Cleaning a Wound

How to Clean a Wound During First Aid
By an eHow Contributor

All open wounds are contaminated to some extent and are potential sites for infection. The best way to prevent infection is to remove all debris from the wound and discourage further growth of bacteria.


  1. Scrub hands thoroughly with soap and disinfected water.
  2. Put on medical exam gloves to prevent the spread of infectious disease. (Avoid latex.)
  3. Prepare a disinfectant solution of 1 oz. povidone-iodine and 1 liter disinfected water. See "How to Disinfect Water." Set the disinfectant solution aside for about five minutes. [NOTE - Others say that sterile saline or plain tap water are better than a povidone solution of any strength.  See appendix.]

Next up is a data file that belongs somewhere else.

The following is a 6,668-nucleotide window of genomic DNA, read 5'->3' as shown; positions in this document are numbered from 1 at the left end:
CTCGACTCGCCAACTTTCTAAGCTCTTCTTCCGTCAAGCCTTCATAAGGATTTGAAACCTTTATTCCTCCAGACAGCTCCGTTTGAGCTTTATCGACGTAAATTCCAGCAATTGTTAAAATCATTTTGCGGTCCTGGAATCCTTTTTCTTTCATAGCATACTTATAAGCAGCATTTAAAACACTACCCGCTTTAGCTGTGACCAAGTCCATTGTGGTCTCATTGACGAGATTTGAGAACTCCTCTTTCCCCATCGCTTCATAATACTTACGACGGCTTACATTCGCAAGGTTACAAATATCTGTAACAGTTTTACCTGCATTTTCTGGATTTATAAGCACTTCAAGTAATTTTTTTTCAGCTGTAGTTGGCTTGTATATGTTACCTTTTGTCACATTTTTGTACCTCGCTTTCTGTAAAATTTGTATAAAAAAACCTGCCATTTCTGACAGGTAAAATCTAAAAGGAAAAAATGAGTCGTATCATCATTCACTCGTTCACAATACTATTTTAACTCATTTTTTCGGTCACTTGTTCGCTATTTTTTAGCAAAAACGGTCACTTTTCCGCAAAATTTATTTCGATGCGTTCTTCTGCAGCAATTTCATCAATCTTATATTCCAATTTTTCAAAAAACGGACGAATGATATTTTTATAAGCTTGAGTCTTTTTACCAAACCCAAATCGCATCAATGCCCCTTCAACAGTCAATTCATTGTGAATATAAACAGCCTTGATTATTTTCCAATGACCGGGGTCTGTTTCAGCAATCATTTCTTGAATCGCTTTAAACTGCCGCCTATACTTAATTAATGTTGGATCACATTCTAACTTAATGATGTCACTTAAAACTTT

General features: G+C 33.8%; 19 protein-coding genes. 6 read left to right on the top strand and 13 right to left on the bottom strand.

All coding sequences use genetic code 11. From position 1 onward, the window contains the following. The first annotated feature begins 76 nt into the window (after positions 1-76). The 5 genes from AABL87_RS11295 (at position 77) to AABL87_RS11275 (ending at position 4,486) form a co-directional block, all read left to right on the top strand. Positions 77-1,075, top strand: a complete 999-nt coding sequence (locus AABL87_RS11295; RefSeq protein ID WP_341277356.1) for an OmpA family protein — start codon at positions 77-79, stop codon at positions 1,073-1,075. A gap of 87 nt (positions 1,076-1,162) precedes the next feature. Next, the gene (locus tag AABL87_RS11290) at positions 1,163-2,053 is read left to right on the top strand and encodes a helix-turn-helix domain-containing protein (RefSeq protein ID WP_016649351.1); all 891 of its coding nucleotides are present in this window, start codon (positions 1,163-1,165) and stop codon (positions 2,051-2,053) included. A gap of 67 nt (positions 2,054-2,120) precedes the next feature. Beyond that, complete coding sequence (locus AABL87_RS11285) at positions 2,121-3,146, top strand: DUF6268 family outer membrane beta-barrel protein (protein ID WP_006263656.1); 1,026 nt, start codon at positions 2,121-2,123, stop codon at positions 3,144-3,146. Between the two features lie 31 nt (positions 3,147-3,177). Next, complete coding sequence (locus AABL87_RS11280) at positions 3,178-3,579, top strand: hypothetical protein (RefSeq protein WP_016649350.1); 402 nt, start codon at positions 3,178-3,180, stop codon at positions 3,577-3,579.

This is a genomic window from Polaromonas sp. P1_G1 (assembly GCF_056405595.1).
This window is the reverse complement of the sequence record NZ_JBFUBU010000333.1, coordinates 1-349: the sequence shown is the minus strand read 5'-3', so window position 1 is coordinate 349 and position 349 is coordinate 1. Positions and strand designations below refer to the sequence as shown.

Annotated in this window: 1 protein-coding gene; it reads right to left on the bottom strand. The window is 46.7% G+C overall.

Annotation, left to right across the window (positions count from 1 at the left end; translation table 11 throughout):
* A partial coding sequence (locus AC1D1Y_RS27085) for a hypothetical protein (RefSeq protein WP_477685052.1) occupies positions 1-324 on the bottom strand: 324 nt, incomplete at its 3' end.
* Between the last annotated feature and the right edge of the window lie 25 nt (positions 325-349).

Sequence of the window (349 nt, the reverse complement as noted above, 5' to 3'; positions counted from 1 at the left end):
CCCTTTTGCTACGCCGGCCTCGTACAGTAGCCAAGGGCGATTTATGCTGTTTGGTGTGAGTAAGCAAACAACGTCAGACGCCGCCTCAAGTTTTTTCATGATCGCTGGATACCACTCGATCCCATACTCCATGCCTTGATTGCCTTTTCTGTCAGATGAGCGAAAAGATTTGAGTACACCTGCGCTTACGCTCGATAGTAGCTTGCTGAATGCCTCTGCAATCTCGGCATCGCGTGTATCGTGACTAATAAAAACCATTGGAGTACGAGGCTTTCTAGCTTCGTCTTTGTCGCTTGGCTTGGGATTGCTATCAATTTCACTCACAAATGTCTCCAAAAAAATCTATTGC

Irrigation and Scrubbing

  1. Scrub the area around the wound using a nailbrush and disinfectant solution. Scrubbing may be painful to the injured person, but it is important that all debris is removed.
  2. Sterilize a pair of tweezers using the disinfectant solution.
  3. Remove all large pieces of dirt, debris, dead skin and flakes of clotted blood from the wound.
  4. Draw the disinfectant solution into an irrigation syringe.
  5. Hold the syringe perpendicular to the wound, about 2 to 3 inches above it. Angle the syringe and tilt the wound so that the solution will flood the wound and drain away from the opening.
  6. Press down on the plunger to emit a forceful stream of solution.
  7. Repeat the irrigation using 1/2 to 1 liter of solution. You may need to use more if the wound is especially dirty.
  8. Rinse the wound liberally with disinfected water, because the disinfectant solution may cause irritation to the skin if left on.
  9. Recheck the wound for bleeding; blood clots may have been dislodged. You may have to apply pressure to stop bleeding. See "How to Stop Mild Bleeding During First Aid."